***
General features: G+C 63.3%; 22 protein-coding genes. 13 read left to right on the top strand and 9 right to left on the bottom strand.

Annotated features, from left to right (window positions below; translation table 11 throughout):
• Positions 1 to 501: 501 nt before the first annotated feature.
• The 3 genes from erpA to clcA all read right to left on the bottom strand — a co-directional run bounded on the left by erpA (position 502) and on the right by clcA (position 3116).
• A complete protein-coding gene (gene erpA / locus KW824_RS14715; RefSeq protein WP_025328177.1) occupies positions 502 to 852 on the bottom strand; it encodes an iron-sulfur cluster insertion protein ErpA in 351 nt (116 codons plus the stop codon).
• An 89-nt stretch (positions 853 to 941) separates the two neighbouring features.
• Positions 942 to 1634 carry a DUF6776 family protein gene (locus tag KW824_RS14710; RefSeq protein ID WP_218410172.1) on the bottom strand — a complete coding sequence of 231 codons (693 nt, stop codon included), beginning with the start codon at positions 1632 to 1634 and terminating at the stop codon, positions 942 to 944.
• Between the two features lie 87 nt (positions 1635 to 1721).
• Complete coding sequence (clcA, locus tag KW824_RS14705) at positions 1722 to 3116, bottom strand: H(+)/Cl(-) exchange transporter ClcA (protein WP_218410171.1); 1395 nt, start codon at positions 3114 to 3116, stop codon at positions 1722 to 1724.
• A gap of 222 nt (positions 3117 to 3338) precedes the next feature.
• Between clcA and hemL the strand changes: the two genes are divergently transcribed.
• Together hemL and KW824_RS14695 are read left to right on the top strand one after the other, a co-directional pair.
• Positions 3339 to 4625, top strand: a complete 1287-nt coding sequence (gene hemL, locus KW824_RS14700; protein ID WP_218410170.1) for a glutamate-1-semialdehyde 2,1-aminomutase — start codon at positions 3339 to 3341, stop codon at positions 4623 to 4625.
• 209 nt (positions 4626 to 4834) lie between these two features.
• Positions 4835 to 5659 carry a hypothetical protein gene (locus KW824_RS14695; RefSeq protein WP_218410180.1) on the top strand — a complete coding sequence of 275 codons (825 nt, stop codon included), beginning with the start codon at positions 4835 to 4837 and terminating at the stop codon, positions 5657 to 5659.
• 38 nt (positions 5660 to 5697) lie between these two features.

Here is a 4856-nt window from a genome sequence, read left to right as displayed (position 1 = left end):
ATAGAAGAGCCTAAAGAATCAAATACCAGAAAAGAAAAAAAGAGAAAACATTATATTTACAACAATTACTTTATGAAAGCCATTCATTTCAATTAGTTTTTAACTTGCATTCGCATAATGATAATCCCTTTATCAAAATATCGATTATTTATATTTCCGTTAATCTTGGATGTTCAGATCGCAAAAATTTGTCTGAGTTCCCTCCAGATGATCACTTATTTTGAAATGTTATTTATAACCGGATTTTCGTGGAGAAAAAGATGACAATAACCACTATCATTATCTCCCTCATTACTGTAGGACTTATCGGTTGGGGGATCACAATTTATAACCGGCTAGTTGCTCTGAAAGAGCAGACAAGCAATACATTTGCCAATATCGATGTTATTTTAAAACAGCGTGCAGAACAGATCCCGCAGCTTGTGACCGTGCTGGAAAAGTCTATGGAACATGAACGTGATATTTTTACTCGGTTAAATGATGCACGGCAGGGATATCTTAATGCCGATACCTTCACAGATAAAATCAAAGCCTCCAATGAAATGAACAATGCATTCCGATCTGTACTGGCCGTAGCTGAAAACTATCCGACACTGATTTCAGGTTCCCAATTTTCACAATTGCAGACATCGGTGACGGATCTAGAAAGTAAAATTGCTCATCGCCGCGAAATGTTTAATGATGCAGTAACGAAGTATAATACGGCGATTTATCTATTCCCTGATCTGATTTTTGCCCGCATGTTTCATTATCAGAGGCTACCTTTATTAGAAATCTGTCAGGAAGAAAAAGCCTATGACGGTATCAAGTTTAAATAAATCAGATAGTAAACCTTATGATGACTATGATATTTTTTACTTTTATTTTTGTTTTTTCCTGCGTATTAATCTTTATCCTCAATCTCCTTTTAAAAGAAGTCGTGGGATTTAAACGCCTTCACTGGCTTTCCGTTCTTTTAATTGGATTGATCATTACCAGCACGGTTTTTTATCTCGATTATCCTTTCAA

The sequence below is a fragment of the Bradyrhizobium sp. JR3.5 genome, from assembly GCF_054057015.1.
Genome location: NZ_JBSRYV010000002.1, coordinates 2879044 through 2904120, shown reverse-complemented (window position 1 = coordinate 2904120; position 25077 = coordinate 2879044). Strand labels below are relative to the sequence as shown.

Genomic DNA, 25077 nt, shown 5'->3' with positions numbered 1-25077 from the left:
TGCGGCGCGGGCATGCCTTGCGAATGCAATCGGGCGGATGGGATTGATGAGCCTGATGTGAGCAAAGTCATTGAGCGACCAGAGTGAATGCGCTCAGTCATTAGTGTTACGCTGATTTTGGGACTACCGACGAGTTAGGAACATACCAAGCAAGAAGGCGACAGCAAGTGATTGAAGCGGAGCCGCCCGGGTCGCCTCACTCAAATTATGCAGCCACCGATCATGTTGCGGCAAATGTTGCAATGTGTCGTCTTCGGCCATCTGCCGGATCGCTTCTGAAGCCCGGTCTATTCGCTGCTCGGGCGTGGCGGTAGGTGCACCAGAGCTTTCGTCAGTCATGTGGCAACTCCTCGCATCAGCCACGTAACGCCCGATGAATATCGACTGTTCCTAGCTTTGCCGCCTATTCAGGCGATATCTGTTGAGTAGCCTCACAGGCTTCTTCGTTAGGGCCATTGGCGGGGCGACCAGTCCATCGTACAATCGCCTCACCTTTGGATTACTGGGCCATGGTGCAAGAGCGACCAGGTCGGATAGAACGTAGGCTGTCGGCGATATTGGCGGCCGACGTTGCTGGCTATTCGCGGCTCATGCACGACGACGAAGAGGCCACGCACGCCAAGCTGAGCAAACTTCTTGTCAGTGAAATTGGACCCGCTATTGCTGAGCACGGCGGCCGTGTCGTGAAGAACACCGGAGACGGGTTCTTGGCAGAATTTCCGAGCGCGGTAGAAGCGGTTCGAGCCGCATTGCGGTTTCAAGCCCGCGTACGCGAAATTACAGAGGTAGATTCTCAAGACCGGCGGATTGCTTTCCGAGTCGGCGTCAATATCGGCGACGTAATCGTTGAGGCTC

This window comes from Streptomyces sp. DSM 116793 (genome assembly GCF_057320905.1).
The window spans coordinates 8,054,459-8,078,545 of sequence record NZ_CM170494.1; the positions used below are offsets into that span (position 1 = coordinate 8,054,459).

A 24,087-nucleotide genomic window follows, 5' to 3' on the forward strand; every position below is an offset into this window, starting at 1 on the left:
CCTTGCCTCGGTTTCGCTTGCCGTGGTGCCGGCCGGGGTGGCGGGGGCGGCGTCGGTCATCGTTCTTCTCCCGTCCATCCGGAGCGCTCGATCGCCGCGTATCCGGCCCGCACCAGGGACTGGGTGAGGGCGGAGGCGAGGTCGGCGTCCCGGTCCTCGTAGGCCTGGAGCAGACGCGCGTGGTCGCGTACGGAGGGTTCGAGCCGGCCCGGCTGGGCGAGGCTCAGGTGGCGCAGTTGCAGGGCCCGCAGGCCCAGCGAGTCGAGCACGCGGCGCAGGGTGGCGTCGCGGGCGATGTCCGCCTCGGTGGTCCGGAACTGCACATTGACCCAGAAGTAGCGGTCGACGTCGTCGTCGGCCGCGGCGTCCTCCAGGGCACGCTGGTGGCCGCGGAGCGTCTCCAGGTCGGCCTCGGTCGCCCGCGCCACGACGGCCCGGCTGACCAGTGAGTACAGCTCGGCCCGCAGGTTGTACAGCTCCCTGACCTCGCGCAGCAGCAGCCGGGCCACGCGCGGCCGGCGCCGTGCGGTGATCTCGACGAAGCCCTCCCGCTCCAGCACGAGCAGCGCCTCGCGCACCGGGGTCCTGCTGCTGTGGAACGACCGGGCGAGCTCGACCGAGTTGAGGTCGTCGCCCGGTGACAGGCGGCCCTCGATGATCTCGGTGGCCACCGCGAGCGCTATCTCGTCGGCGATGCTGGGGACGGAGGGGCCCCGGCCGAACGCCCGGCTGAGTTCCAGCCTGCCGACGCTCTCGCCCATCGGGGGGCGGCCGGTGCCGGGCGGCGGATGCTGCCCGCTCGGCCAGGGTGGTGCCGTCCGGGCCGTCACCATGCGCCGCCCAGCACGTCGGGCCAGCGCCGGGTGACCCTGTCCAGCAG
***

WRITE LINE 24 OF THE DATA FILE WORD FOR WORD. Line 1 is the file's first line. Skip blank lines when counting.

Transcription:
The window spans coordinates 8,054,459-8,078,545 of sequence record NZ_CM170494.1; the positions used below are offsets into that span (position 1 = coordinate 8,054,459).